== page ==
Every year, I swear I'll head south early enough to avoid the cold. This year, I'm further south than I've ever been at US Thanksgiving, I'm in South Carolina, and it's going down to 27° tonight. Last week, we actually had a colder night than that, and the week before, it was into the lower 30s. In ten years, I've not ever seen it get this cold, this early. I figure there's a cold front wandering around 'up there' in the sky, heading south from Canada, and looking down saying "Where's Wally?"
This is NOT fair...and to anyone smiling impishly at this, keep in mind, in just another week or ten days, I'll be in Florida, wearing t-shirts and shorts...that is, provided this cold doesn't follow me there!
Orion's Blog - Victoria BC - (link)

Recently, I've been hearing from a LOT of people with questions about their cruising plans or even current issues. That's a good thing, and I'm happy to answer any and all questions - that's what that little box, down there on the right hand side of the page, is for. See how it says 'Contact'? "Get in Touch"....
If you've got questions, I may have an answer for you, or can suggest a place for you to look if I don't know. And although I know this is really hard to believe, but I don't 'know it all' - and there's an ex-girlfriend here who need to stop laughing at this point, thank you. Some people....but I digress.
I just received my schedule for the Toronto Boat Show, at which I'll again be speaking. I'll post that in the near future, and I hope to see all of my Canadian friends there, even the Dock Six folks from Port Dover.
Also, be watching SAIL Magazine for a regular series of 'Cruising the ICW' tips which I've written and which will be starting in February. This series of short tips will address various cruising issues for first time cruisers. Although the putative topic concerns the ICW, most of you will find useful information wherever you plan to cruise.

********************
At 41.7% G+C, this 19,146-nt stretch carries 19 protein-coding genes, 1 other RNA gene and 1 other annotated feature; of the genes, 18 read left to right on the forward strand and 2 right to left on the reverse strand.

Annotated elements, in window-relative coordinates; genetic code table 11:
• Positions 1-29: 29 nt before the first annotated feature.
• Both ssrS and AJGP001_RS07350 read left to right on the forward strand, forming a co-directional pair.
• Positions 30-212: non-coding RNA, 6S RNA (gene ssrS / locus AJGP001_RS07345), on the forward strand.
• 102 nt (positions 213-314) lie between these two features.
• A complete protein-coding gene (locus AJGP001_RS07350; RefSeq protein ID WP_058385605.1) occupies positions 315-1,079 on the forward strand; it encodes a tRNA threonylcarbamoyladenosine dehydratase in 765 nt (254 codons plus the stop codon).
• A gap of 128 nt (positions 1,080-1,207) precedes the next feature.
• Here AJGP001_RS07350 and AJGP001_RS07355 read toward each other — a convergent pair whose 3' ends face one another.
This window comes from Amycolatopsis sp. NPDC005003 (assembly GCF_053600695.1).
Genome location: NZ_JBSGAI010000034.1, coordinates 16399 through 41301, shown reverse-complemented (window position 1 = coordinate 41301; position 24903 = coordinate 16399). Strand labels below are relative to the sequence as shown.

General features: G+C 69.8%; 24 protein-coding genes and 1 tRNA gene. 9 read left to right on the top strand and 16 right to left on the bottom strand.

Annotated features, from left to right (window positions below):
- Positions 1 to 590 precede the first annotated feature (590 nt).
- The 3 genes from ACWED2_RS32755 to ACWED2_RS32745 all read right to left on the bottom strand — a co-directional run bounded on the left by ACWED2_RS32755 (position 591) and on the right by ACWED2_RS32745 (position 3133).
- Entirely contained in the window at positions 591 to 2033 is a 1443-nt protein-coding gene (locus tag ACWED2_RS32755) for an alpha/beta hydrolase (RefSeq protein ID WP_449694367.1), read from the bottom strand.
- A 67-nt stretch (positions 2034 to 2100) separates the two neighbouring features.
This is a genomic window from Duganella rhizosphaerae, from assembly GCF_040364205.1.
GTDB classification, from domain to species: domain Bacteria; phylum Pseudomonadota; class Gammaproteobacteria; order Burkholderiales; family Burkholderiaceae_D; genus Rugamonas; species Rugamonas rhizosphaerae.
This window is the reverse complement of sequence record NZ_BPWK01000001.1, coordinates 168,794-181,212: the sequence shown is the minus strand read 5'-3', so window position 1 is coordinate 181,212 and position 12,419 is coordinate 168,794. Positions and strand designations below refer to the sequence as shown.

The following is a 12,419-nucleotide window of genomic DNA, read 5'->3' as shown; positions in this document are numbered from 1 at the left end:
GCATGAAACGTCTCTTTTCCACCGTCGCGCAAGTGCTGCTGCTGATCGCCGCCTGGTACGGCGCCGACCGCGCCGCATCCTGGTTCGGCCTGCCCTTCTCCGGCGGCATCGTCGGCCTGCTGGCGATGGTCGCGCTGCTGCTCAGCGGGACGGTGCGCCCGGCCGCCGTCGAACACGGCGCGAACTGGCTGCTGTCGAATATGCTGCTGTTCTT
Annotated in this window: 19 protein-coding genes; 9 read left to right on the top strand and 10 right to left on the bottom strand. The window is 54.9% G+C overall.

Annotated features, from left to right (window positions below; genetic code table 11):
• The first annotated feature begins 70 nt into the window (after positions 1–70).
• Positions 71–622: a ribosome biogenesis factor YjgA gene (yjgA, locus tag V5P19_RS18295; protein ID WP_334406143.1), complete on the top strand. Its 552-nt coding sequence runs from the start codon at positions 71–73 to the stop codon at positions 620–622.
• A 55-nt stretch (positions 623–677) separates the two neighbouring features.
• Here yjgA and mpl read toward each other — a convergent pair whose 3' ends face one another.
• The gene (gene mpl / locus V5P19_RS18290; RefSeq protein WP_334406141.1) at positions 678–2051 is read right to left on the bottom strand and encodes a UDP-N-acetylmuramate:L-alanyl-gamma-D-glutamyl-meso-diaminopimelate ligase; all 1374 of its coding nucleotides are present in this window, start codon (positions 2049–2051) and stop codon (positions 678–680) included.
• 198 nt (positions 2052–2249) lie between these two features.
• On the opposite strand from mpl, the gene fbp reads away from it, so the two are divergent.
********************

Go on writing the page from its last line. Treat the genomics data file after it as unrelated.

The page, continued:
Some recent ICW warnings have been posted by Mark Doyle (On the Water Chartguides) to Southbound Escapees Association facebook page. Check them out if you're heading south and want to avoid a grounding. Other sources for information would include Waterway Guides and the Salty Southeast Cruisers Net.
Lastly - I've edited the webinar we did on the ICW - ICW Tune Ups and Tips - with Mark Doyle and Claiborne Young. Here it is, below....
Ah, the sun is coming out again.....time to go play ball with the pup. Enjoy folks, and a Happy Thanksgiving to my American friends.

Monday, November 18, 2013

Cruising reality....

Provisioning, fuel, laundry - all part of cruising, just as they're a part of everyday life. When cruising however, it's simply getting to the store that can be a problem. That's when places like Seapath Marina really rock. They make a courtesy car available for you to do your chores. The first time I was here, they had a monstrous Pontiac Bonneville in the most horrific shade of plum purple I've ever seen. Reminded me of the car I took driver training in at 16, but I digress...
Sunny today, some wind out of the south, so a good day to get these things done....later everyone. In the meantime, here's a sunset for you to enjoy...